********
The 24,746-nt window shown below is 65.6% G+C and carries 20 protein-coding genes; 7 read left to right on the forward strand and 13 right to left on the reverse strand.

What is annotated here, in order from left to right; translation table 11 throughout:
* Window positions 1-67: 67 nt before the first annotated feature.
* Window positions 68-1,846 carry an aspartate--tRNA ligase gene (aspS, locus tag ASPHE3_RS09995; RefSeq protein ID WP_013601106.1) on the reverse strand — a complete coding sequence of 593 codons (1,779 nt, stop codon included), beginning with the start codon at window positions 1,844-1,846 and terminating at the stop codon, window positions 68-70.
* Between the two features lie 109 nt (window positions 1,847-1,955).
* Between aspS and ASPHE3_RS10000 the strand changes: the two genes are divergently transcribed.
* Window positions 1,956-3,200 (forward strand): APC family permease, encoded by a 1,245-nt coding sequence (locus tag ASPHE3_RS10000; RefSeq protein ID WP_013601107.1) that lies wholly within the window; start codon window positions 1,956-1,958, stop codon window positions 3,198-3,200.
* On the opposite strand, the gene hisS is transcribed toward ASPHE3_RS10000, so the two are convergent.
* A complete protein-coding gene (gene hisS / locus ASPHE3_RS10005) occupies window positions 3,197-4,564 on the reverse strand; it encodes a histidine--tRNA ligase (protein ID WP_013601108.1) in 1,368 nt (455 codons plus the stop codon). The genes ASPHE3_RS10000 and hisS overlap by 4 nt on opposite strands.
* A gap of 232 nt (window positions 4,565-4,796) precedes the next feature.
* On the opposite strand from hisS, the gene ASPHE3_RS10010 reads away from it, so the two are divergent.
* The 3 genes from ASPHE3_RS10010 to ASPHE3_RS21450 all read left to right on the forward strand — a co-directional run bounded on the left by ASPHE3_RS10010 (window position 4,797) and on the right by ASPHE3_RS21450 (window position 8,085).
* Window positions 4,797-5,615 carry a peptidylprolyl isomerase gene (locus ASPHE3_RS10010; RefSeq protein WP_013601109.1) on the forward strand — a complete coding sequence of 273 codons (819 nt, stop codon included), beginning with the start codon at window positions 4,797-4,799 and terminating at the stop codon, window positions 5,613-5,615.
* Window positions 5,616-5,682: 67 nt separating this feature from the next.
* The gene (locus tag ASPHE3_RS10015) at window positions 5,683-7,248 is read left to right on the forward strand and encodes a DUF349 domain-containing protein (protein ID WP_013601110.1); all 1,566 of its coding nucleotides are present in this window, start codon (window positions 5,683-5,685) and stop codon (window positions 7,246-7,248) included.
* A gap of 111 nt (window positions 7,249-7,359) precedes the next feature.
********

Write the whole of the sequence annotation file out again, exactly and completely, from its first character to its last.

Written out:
The 24,746-nt window shown below is 65.6% G+C and carries 20 protein-coding genes; 7 read left to right on the forward strand and 13 right to left on the reverse strand.

What is annotated here, in order from left to right; translation table 11 throughout:
* Window positions 1-67: 67 nt before the first annotated feature.
* Window positions 68-1,846 carry an aspartate--tRNA ligase gene (aspS, locus tag ASPHE3_RS09995; RefSeq protein ID WP_013601106.1) on the reverse strand — a complete coding sequence of 593 codons (1,779 nt, stop codon included), beginning with the start codon at window positions 1,844-1,846 and terminating at the stop codon, window positions 68-70.
* Between the two features lie 109 nt (window positions 1,847-1,955).
* Between aspS and ASPHE3_RS10000 the strand changes: the two genes are divergently transcribed.
* Window positions 1,956-3,200 (forward strand): APC family permease, encoded by a 1,245-nt coding sequence (locus tag ASPHE3_RS10000; RefSeq protein ID WP_013601107.1) that lies wholly within the window; start codon window positions 1,956-1,958, stop codon window positions 3,198-3,200.
* On the opposite strand, the gene hisS is transcribed toward ASPHE3_RS10000, so the two are convergent.
* A complete protein-coding gene (gene hisS / locus ASPHE3_RS10005) occupies window positions 3,197-4,564 on the reverse strand; it encodes a histidine--tRNA ligase (protein ID WP_013601108.1) in 1,368 nt (455 codons plus the stop codon). The genes ASPHE3_RS10000 and hisS overlap by 4 nt on opposite strands.
* A gap of 232 nt (window positions 4,565-4,796) precedes the next feature.
* On the opposite strand from hisS, the gene ASPHE3_RS10010 reads away from it, so the two are divergent.
* The 3 genes from ASPHE3_RS10010 to ASPHE3_RS21450 all read left to right on the forward strand — a co-directional run bounded on the left by ASPHE3_RS10010 (window position 4,797) and on the right by ASPHE3_RS21450 (window position 8,085).
* Window positions 4,797-5,615 carry a peptidylprolyl isomerase gene (locus ASPHE3_RS10010; RefSeq protein WP_013601109.1) on the forward strand — a complete coding sequence of 273 codons (819 nt, stop codon included), beginning with the start codon at window positions 4,797-4,799 and terminating at the stop codon, window positions 5,613-5,615.
* Window positions 5,616-5,682: 67 nt separating this feature from the next.
* The gene (locus tag ASPHE3_RS10015) at window positions 5,683-7,248 is read left to right on the forward strand and encodes a DUF349 domain-containing protein (protein ID WP_013601110.1); all 1,566 of its coding nucleotides are present in this window, start codon (window positions 5,683-5,685) and stop codon (window positions 7,246-7,248) included.
* A gap of 111 nt (window positions 7,249-7,359) precedes the next feature.